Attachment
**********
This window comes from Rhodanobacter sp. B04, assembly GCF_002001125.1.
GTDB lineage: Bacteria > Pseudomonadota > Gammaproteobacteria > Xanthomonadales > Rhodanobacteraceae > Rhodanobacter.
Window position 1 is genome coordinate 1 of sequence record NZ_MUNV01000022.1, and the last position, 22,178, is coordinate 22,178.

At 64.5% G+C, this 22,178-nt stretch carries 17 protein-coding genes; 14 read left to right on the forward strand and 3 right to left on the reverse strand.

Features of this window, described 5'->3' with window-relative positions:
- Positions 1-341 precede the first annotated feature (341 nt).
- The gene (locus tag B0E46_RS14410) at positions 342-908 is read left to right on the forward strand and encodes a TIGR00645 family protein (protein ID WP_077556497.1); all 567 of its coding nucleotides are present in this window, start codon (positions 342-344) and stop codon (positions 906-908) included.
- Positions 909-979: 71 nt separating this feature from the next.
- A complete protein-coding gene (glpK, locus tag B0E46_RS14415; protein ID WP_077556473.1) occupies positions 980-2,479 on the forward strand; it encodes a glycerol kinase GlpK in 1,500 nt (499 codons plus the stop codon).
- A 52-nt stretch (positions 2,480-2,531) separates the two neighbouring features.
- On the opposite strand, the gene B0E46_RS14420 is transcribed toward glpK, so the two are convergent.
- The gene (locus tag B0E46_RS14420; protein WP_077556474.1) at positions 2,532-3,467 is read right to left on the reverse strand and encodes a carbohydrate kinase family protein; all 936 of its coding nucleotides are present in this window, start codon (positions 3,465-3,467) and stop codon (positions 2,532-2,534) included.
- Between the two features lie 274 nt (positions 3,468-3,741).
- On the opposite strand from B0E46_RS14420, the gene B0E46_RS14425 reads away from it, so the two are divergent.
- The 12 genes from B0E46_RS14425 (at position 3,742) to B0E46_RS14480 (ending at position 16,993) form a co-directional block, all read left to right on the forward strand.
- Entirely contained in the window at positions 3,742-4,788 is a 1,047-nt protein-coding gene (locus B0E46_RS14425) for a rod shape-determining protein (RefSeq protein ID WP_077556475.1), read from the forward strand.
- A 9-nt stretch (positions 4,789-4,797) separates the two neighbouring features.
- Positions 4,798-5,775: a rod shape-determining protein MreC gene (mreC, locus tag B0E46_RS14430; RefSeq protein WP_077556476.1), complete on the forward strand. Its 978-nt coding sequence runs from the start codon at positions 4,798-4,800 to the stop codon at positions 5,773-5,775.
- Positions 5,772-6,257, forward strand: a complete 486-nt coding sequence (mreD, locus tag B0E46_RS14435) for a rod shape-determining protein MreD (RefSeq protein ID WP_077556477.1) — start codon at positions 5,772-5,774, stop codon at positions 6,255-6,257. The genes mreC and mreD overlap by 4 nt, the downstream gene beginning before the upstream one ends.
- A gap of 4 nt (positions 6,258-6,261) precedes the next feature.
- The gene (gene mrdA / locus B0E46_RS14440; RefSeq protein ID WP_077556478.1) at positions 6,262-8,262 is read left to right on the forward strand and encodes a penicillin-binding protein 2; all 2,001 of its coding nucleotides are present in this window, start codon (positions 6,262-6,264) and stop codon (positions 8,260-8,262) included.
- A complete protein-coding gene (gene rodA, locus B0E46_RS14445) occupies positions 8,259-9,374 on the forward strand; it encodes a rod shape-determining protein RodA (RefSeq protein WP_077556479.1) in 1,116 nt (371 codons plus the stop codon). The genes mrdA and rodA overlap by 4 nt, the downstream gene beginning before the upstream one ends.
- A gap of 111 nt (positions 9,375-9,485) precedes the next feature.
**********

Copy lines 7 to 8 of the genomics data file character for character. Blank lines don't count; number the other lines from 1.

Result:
- The gene (locus tag B0E46_RS14410) at positions 342-908 is read left to right on the forward strand and encodes a TIGR00645 family protein (protein ID WP_077556497.1); all 567 of its coding nucleotides are present in this window, start codon (positions 342-344) and stop codon (positions 906-908) included.
- Positions 909-979: 71 nt separating this feature from the next.